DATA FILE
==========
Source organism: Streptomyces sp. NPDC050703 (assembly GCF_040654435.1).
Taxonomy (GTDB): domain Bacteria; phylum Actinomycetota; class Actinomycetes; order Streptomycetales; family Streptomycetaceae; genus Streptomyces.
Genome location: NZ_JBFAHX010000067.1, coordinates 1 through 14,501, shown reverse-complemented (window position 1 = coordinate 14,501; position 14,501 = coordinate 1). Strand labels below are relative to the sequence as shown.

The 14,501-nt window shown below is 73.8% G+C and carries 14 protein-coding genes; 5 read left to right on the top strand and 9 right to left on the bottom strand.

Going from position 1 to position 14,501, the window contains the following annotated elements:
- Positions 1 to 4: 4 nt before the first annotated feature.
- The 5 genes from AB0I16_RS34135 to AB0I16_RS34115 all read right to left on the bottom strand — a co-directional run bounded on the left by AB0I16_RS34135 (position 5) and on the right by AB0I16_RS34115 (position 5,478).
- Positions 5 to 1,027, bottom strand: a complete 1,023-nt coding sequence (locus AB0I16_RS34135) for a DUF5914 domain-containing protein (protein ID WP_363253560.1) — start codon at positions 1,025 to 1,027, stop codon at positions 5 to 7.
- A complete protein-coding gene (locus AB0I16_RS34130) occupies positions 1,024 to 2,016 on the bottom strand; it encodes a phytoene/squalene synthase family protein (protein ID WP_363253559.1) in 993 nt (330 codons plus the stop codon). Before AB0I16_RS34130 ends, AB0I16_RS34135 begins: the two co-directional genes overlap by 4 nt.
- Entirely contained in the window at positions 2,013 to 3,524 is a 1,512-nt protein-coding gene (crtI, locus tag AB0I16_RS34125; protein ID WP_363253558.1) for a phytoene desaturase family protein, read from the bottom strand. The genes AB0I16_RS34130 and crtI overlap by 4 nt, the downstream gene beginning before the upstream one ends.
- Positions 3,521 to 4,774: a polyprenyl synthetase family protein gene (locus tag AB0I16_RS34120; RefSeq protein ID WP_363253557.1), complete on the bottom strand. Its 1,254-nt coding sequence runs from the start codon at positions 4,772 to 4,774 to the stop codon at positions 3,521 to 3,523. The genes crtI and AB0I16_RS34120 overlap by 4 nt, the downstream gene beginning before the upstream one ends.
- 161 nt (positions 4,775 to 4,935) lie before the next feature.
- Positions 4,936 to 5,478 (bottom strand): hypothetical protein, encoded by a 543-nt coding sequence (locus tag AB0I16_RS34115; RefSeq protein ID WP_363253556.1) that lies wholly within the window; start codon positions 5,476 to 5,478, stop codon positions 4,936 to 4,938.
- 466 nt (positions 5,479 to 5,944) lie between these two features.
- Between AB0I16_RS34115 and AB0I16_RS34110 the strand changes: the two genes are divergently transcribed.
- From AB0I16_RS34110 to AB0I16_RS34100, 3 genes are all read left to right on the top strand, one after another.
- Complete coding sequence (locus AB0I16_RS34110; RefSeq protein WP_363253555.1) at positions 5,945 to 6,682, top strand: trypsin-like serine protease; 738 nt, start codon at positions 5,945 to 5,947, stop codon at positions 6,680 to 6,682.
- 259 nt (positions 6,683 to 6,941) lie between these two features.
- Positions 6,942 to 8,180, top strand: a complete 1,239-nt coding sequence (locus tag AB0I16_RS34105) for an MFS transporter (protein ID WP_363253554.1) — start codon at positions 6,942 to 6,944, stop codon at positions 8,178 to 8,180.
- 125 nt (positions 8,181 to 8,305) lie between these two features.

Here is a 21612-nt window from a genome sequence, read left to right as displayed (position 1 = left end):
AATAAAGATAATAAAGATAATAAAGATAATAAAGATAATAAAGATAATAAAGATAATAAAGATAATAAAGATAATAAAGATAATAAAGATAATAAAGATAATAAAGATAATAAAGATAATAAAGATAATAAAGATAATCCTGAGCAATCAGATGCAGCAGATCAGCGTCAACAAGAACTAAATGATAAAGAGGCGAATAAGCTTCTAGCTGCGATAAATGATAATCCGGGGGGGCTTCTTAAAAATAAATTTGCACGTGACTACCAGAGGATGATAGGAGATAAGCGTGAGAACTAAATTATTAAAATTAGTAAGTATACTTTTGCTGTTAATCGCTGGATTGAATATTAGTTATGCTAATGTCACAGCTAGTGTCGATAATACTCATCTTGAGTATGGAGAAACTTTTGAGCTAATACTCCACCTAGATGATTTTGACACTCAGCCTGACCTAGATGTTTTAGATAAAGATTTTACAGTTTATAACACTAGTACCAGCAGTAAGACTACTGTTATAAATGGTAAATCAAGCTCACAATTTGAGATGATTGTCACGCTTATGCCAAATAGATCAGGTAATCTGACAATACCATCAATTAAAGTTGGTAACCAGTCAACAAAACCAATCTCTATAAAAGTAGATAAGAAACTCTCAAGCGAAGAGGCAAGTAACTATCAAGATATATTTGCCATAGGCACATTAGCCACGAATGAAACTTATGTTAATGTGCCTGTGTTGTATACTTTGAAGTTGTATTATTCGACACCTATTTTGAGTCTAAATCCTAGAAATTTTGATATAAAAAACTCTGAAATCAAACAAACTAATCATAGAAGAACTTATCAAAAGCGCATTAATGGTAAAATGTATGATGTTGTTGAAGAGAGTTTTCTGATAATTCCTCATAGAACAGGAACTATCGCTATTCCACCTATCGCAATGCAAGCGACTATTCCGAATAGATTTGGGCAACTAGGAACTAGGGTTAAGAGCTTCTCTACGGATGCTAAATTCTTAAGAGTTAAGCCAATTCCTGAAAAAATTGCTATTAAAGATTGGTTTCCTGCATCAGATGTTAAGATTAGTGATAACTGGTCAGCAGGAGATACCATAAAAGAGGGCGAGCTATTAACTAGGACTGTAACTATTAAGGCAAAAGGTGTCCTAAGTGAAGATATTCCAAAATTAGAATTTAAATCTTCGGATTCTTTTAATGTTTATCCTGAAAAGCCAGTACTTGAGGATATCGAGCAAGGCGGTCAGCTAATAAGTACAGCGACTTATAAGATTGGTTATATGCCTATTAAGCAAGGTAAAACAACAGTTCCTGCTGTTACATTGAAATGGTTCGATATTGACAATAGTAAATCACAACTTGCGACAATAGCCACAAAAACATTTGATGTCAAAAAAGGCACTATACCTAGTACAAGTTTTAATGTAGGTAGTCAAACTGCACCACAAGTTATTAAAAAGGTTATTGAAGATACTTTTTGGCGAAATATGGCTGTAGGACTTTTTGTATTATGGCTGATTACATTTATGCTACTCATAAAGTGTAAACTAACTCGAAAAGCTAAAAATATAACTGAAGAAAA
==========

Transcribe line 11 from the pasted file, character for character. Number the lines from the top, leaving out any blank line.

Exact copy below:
- Positions 3,521 to 4,774: a polyprenyl synthetase family protein gene (locus tag AB0I16_RS34120; RefSeq protein ID WP_363253557.1), complete on the bottom strand. Its 1,254-nt coding sequence runs from the start codon at positions 4,772 to 4,774 to the stop codon at positions 3,521 to 3,523. The genes crtI and AB0I16_RS34120 overlap by 4 nt, the downstream gene beginning before the upstream one ends.